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Monarchies and Republics, State and Regime, Durability and Fragility in View of the Arab Spring

Monarchies and Republics, State and Regime, Durability and Fragility in View of the Arab Spring AbstractIn trying to ascertain the different trajectories followed by monarchies and republics since the “Arab Spring” in 2011, analysts and academics concur that a gap has opened, despite continuing debates as to whether analysing this imbalance between types of polity can help in understanding and explaining these diverse trajectories. Examining the Gulf monarchies produces the following arguments: (1) the monarchy versus republic issue is important for analysing Middle East politics in light of the Arab Spring and (2) the state as a frame of reference is important for understanding the nature of political change. Here, our analytical approach to the durability of the Gulf monarchies incorporates the concept of social order and the impact of pre-state patterns. Both “state” and “regime” are needed in the analytical framework, since, in this specific case, they are different categories, yet two sides of the same coin. Thus, state legitimacy equals regime legitimacy. http://www.deepdyve.com/assets/images/DeepDyve-Logo-lg.png Journal of Arabian Studies Taylor & Francis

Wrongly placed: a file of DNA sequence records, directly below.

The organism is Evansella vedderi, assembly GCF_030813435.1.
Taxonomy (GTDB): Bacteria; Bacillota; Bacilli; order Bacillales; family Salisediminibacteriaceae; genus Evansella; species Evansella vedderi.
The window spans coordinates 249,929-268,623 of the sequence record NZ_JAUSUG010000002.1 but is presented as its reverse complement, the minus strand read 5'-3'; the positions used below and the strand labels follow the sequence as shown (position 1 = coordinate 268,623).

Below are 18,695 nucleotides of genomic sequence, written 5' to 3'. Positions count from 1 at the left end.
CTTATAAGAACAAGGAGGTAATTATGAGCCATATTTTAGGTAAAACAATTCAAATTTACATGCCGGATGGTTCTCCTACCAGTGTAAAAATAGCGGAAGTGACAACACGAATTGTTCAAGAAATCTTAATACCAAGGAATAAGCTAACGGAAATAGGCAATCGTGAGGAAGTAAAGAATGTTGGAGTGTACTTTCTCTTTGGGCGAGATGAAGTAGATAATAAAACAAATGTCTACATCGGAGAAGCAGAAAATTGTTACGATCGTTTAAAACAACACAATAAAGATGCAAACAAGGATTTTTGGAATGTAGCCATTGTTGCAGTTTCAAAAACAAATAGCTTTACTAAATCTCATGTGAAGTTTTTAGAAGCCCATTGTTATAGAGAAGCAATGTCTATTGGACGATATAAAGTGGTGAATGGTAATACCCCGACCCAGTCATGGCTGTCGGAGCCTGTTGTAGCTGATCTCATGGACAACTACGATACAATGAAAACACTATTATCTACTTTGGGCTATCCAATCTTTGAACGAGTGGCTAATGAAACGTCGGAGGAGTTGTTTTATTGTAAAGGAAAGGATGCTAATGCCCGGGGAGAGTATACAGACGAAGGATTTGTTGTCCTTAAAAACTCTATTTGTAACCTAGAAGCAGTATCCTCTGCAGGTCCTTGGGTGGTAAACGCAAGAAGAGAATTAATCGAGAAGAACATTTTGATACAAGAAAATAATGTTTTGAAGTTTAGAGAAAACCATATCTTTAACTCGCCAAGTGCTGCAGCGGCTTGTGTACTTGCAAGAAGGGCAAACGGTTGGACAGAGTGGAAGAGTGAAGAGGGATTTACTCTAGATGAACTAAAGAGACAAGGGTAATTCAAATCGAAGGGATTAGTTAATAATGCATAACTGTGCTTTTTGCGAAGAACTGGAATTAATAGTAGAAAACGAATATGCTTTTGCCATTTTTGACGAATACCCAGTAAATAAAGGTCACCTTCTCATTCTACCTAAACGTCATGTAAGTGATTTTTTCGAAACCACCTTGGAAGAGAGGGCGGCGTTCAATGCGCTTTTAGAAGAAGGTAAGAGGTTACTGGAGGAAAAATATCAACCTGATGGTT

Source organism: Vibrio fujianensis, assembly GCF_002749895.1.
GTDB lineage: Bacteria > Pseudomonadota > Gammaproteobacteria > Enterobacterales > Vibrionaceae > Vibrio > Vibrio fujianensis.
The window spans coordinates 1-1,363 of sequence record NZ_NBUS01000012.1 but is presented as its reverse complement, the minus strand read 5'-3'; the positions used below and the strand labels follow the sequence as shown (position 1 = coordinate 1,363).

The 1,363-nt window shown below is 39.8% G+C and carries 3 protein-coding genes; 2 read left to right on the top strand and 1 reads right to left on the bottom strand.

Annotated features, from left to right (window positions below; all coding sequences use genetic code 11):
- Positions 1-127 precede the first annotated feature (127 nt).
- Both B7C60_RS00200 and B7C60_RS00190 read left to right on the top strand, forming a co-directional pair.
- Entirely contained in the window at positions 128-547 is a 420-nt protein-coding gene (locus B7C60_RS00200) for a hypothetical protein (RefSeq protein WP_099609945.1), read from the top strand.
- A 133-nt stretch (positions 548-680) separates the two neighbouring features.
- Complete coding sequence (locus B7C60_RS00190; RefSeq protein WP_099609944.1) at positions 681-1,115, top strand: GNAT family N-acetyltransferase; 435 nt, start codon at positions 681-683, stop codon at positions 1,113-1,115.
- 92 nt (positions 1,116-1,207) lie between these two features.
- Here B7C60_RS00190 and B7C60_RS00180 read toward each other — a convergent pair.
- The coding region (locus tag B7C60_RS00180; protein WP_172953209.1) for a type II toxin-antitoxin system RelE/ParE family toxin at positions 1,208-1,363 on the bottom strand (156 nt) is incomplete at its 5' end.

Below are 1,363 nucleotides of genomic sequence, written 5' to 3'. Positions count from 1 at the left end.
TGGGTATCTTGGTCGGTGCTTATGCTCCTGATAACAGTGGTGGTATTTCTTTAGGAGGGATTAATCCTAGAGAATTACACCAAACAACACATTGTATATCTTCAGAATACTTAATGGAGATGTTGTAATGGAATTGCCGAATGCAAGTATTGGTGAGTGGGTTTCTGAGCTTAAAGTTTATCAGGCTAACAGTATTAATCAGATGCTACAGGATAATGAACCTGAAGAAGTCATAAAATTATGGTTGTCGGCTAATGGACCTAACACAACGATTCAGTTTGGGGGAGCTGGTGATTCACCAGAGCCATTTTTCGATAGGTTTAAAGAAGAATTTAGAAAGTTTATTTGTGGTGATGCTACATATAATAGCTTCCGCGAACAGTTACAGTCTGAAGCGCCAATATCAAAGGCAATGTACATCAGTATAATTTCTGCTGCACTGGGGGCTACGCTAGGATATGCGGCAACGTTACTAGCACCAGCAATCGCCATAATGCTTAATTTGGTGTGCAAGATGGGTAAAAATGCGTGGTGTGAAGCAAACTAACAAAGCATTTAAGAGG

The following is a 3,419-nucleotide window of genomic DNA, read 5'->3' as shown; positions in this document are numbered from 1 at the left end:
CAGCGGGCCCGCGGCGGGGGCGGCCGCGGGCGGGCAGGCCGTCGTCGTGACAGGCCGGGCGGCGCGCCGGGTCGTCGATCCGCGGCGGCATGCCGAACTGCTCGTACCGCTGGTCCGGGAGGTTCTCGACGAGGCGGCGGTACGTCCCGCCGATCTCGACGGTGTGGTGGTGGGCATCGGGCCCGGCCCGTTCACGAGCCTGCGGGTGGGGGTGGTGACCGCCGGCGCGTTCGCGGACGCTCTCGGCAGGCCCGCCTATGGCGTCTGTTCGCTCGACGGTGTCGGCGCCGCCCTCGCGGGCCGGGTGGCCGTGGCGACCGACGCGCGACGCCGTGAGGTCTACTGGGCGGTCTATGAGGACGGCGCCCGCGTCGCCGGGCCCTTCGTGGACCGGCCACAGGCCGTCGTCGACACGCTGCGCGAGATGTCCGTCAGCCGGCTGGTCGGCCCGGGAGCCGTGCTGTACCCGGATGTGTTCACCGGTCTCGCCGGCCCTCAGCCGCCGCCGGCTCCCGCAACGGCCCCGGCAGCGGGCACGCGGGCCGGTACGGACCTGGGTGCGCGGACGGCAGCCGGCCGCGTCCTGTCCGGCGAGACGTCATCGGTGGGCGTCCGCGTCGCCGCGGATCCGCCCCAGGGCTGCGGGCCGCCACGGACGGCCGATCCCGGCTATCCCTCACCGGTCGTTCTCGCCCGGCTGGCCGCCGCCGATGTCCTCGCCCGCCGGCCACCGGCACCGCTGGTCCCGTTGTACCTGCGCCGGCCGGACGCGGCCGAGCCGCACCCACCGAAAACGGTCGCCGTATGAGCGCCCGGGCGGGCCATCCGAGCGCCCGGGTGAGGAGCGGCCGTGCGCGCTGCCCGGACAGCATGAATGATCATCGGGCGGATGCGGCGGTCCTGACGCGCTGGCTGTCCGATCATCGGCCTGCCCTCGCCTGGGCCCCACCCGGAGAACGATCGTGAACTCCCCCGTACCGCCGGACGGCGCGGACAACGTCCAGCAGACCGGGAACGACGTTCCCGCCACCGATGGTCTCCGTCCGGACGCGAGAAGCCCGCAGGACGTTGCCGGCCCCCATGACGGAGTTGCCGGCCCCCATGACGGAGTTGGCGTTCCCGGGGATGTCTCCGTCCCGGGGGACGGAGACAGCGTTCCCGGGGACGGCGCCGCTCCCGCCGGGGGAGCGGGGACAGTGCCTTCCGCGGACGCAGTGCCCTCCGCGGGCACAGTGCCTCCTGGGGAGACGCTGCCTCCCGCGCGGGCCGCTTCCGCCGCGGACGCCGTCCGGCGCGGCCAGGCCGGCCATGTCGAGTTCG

Monarchies and Republics, State and Regime, Durability and Fragility in View of the Arab Spring

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References (60)

Publisher
Taylor & Francis
Copyright
© 2014 Taylor & Francis
ISSN
2153-4780
eISSN
2153-4764
DOI
10.1080/21534764.2014.974322
Publisher site
See Article on Publisher Site

Abstract

AbstractIn trying to ascertain the different trajectories followed by monarchies and republics since the “Arab Spring” in 2011, analysts and academics concur that a gap has opened, despite continuing debates as to whether analysing this imbalance between types of polity can help in understanding and explaining these diverse trajectories. Examining the Gulf monarchies produces the following arguments: (1) the monarchy versus republic issue is important for analysing Middle East politics in light of the Arab Spring and (2) the state as a frame of reference is important for understanding the nature of political change. Here, our analytical approach to the durability of the Gulf monarchies incorporates the concept of social order and the impact of pre-state patterns. Both “state” and “regime” are needed in the analytical framework, since, in this specific case, they are different categories, yet two sides of the same coin. Thus, state legitimacy equals regime legitimacy.

Journal

Journal of Arabian StudiesTaylor & Francis

Published: Jul 3, 2014

Keywords: Gulf monarchies; social order; legitimacy; regime change

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